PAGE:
A Writer’s Thoughts – When You Can’t Write

Hello readers and fellow writers. I feel a little introspective today, and I’ve contemplated this blog post for a couple of days. I wrote in my last post about feeling a little burned out. Turns out that feeling a “little” burned out was more of a “writing can just bleep”. Insert expletive of your choice.

I didn’t blog for almost two days. As some of my readers will know, this is a big deal for me. I didn’t write anything other than keeping my journal updated. And even that was difficult, but I knew that if I didn’t write in my journal, I’d be letting myself down.

Journal writing had actually saved me when I had no energy or enthusiasm for words. I do believe there is such a thing as “writer’s block”. I have had many days where inspiration was nowhere to be found, and my creativity had dropped to an all-time low. This is what I consider “writer’s block”. It’s not just the act of not writing; it’s the feelings and emotions tied to that task. You don’t want to write because you feel …. like this (fill in the blank).

Acknowledging those feelings is the first step to getting past whatever is stopping you from writing. But honestly, I felt so bad afterwards. Maybe I am way too hard on myself (not uncommon). Perhaps my first long-term goal should be to let myself off the hook. Writing is supposed to be fun, right?

Looking for inspiration elsewhere is also something that is suggested over and over by many writers. Some suggest to change your location; if your usual place of writing is inside, maybe take a walk and sit down and try to write outside (weather permitting). Some suggest exercise will help. Others suggest to watch a movie or do anything that doesn’t relate to your writing and revisit it when you feel better about it.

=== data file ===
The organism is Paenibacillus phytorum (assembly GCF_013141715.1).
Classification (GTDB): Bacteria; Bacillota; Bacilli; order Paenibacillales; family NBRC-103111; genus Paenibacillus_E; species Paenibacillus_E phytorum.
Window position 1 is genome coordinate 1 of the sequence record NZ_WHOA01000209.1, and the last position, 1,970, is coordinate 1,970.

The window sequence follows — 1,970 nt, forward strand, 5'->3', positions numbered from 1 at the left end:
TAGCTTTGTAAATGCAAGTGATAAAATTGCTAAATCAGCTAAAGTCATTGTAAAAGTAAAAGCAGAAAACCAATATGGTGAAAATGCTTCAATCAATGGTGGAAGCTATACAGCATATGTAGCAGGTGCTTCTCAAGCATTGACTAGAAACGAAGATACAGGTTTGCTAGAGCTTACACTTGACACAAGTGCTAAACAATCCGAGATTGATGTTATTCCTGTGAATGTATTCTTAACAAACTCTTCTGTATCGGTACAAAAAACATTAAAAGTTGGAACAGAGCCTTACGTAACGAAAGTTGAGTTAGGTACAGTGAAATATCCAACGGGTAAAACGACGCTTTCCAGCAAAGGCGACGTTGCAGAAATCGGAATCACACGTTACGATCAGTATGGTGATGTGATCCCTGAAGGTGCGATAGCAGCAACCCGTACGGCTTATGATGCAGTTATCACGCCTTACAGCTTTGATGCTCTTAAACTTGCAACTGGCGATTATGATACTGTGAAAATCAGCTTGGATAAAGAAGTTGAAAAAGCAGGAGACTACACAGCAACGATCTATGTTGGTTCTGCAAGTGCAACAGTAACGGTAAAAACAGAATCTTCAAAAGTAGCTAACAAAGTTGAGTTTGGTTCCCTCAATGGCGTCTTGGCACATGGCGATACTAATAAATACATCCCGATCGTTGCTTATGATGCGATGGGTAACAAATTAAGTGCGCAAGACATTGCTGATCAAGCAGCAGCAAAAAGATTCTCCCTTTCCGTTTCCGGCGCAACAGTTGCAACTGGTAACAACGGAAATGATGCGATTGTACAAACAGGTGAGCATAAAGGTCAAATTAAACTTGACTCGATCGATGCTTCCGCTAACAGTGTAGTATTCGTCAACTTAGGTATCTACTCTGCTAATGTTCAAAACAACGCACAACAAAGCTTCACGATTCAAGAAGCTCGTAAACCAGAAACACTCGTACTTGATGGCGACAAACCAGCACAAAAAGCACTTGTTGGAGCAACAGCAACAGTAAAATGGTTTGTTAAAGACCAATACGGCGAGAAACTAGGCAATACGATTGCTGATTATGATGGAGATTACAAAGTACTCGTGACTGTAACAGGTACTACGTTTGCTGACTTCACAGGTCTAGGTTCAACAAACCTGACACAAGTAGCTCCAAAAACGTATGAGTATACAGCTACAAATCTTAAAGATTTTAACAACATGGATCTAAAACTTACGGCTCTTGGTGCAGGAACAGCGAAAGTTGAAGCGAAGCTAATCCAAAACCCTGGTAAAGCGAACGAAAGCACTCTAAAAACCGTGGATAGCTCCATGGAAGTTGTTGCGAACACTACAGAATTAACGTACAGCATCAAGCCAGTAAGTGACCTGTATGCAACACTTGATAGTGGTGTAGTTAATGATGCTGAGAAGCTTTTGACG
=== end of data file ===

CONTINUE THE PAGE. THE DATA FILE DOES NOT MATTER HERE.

I don’t think writing in a specific place contributes to my writer’s block, but that’s just me. Perhaps that suggestion can actually work for anyone who doesn’t mind the noise of life and traffic when they write. I know leaving my writing and coming back to it can work as it has worked for me in the past. But it’s not a sure-fire way to resolve something that stems from deeply rooted insecurity. I guess that’s why having a journal is imperative. Writing through my self-doubt is helping me through the writing issues while healing me at the same time.

I dunno. I’m speculating. I’m not a therapist or psychiatrist, but I know myself well enough to understand my limitations. How can one expect to soar above their limitations if they don’t acknowledge what they are first?

I’ve also introduced positive affirmations from a creative person’s view into my routine to cope mentally and put me in a positive frame of mind. I’ve been reading them for two weeks now, but I’d like to save that for another post. Maybe the affirmations I use can be useful to others, so I’ll visit this topic in my next post.

If you’re new to my blog, welcome, dearest writer! On this blog, you will find a lot of content about writing, the writer’s life and thoughts on the writing process. You will also find tips and tricks and a specific focus on fiction writing from a first-time fiction writer (that’s me!) I wish you the best in your writing endeavours and would love it if you’d join me on the writing journey by following me here.

Thank you for your support! Stay safe and keep writing.

 

 



Categories: Personal, The Craft of Writing

Tags: , , , ,

5 replies

  1. I think you’re doing all the right things. You’re going to have days where the writing just isn’t going to happen, so it’s best just to accept it and move on. Journalling always helped me, where I could just write through the doubt. I’ve been learning about affirmations, too, and they seem to help a lot. And just doing creative stuff helps, and is just fun.

    Liked by 1 person

  2. The best book I can recommend for what you are going through is “The War of Art”. It will teach you that 90% of good writing is showing up to the blank page/screen on a daily basis.

    Liked by 1 person

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